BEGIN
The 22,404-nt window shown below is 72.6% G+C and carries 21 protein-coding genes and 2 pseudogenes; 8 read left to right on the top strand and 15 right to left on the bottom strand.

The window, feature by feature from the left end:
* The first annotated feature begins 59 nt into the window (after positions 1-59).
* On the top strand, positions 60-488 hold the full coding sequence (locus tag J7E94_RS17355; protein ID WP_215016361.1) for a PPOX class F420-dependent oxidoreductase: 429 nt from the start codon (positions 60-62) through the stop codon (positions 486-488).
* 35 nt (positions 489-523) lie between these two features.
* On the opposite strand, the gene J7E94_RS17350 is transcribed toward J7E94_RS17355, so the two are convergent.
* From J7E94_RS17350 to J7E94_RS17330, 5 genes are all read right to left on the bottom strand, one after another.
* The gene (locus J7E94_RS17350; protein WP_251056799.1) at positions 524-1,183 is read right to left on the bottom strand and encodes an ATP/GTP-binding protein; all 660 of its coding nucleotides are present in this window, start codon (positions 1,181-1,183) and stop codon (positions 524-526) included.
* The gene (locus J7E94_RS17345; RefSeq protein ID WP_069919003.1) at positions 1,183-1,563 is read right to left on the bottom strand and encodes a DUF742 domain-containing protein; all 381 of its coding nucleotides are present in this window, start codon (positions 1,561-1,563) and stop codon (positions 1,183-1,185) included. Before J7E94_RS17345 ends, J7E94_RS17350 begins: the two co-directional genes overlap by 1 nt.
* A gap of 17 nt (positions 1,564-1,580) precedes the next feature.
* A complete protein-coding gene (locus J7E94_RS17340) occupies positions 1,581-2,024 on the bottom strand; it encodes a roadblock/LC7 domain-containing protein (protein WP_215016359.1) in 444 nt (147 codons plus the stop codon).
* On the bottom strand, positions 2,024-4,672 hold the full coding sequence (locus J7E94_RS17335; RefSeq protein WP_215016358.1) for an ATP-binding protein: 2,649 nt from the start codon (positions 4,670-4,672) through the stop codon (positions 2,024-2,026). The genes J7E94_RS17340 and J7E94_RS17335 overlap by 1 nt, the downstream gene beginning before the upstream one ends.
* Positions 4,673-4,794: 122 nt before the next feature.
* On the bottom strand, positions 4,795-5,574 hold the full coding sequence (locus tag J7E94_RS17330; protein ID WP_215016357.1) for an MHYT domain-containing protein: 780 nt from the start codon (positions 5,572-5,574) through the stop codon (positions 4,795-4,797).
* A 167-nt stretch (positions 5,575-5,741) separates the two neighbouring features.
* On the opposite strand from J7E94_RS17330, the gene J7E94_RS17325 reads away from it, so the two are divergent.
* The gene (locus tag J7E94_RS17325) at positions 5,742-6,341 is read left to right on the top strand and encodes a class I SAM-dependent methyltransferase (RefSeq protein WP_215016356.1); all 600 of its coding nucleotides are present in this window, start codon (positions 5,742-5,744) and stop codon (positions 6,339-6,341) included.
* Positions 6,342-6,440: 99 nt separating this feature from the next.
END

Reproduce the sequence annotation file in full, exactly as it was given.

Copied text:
The 22,404-nt window shown below is 72.6% G+C and carries 21 protein-coding genes and 2 pseudogenes; 8 read left to right on the top strand and 15 right to left on the bottom strand.

The window, feature by feature from the left end:
* The first annotated feature begins 59 nt into the window (after positions 1-59).
* On the top strand, positions 60-488 hold the full coding sequence (locus tag J7E94_RS17355; protein ID WP_215016361.1) for a PPOX class F420-dependent oxidoreductase: 429 nt from the start codon (positions 60-62) through the stop codon (positions 486-488).
* 35 nt (positions 489-523) lie between these two features.
* On the opposite strand, the gene J7E94_RS17350 is transcribed toward J7E94_RS17355, so the two are convergent.
* From J7E94_RS17350 to J7E94_RS17330, 5 genes are all read right to left on the bottom strand, one after another.
* The gene (locus J7E94_RS17350; protein WP_251056799.1) at positions 524-1,183 is read right to left on the bottom strand and encodes an ATP/GTP-binding protein; all 660 of its coding nucleotides are present in this window, start codon (positions 1,181-1,183) and stop codon (positions 524-526) included.
* The gene (locus J7E94_RS17345; RefSeq protein ID WP_069919003.1) at positions 1,183-1,563 is read right to left on the bottom strand and encodes a DUF742 domain-containing protein; all 381 of its coding nucleotides are present in this window, start codon (positions 1,561-1,563) and stop codon (positions 1,183-1,185) included. Before J7E94_RS17345 ends, J7E94_RS17350 begins: the two co-directional genes overlap by 1 nt.
* A gap of 17 nt (positions 1,564-1,580) precedes the next feature.
* A complete protein-coding gene (locus J7E94_RS17340) occupies positions 1,581-2,024 on the bottom strand; it encodes a roadblock/LC7 domain-containing protein (protein WP_215016359.1) in 444 nt (147 codons plus the stop codon).
* On the bottom strand, positions 2,024-4,672 hold the full coding sequence (locus J7E94_RS17335; RefSeq protein WP_215016358.1) for an ATP-binding protein: 2,649 nt from the start codon (positions 4,670-4,672) through the stop codon (positions 2,024-2,026). The genes J7E94_RS17340 and J7E94_RS17335 overlap by 1 nt, the downstream gene beginning before the upstream one ends.
* Positions 4,673-4,794: 122 nt before the next feature.
* On the bottom strand, positions 4,795-5,574 hold the full coding sequence (locus tag J7E94_RS17330; protein ID WP_215016357.1) for an MHYT domain-containing protein: 780 nt from the start codon (positions 5,572-5,574) through the stop codon (positions 4,795-4,797).
* A 167-nt stretch (positions 5,575-5,741) separates the two neighbouring features.
* On the opposite strand from J7E94_RS17330, the gene J7E94_RS17325 reads away from it, so the two are divergent.
* The gene (locus tag J7E94_RS17325) at positions 5,742-6,341 is read left to right on the top strand and encodes a class I SAM-dependent methyltransferase (RefSeq protein WP_215016356.1); all 600 of its coding nucleotides are present in this window, start codon (positions 5,742-5,744) and stop codon (positions 6,339-6,341) included.
* Positions 6,342-6,440: 99 nt separating this feature from the next.